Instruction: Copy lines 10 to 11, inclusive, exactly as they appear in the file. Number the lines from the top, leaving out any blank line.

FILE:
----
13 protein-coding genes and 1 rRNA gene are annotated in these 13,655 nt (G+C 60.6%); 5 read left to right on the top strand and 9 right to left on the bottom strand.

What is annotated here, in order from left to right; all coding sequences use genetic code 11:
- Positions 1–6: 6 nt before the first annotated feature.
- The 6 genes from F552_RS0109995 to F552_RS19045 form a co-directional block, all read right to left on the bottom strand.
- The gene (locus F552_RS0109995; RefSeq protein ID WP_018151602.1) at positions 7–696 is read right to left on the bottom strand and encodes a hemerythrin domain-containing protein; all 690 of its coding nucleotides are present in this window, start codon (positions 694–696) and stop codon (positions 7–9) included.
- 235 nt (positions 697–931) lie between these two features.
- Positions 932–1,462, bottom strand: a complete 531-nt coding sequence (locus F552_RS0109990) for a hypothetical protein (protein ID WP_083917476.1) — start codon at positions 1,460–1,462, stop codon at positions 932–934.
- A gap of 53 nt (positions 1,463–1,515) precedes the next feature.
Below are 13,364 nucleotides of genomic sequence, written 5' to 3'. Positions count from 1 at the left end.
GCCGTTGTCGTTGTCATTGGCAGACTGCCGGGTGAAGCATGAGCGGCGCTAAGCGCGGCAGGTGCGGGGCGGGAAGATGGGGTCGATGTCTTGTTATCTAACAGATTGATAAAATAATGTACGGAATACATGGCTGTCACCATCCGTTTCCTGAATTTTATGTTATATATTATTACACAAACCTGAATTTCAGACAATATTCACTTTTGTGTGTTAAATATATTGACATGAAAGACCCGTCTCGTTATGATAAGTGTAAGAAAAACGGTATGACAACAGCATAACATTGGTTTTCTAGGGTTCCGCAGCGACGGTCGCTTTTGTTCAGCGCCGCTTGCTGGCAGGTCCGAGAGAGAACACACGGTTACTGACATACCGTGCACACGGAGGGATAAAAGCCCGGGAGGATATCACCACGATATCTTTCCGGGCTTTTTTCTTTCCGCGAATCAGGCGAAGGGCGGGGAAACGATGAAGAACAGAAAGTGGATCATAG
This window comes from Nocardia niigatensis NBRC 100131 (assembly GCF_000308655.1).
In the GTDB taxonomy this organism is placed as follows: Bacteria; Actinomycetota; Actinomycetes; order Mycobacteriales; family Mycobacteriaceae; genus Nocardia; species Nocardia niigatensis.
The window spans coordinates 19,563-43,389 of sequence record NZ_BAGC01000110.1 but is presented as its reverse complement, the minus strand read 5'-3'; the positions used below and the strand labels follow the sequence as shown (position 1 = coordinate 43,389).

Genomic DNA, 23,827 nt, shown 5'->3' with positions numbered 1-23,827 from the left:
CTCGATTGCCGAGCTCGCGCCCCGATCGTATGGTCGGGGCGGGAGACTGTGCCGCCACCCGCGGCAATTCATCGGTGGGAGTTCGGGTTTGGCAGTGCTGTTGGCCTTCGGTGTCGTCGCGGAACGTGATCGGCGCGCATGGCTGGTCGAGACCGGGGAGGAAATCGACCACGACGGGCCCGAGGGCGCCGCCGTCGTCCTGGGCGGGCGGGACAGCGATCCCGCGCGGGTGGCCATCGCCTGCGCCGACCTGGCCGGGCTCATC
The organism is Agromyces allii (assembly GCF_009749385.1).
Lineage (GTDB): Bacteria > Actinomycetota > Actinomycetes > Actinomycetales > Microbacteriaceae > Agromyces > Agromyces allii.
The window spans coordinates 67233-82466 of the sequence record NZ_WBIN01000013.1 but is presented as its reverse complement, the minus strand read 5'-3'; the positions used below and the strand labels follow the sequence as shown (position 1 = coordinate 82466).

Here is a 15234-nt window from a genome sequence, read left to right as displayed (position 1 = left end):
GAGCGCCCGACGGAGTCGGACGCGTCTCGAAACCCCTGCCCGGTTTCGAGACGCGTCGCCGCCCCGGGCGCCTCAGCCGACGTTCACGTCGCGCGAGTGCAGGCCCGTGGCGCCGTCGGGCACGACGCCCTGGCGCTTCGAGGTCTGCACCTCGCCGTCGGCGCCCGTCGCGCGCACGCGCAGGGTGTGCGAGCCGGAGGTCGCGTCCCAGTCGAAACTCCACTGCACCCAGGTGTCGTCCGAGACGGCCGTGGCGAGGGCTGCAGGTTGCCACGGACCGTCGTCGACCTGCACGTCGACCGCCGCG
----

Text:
GCCGTTGTCGTTGTCATTGGCAGACTGCCGGGTGAAGCATGAGCGGCGCTAAGCGCGGCAGGTGCGGGGCGGGAAGATGGGGTCGATGTCTTGTTATCTAACAGATTGATAAAATAATGTACGGAATACATGGCTGTCACCATCCGTTTCCTGAATTTTATGTTATATATTATTACACAAACCTGAATTTCAGACAATATTCACTTTTGTGTGTTAAATATATTGACATGAAAGACCCGTCTCGTTATGATAAGTGTAAGAAAAACGGTATGACAACAGCATAACATTGGTTTTCTAGGGTTCCGCAGCGACGGTCGCTTTTGTTCAGCGCCGCTTGCTGGCAGGTCCGAGAGAGAACACACGGTTACTGACATACCGTGCACACGGAGGGATAAAAGCCCGGGAGGATATCACCACGATATCTTTCCGGGCTTTTTTCTTTCCGCGAATCAGGCGAAGGGCGGGGAAACGATGAAGAACAGAAAGTGGATCATAG
This window comes from Nocardia niigatensis NBRC 100131 (assembly GCF_000308655.1).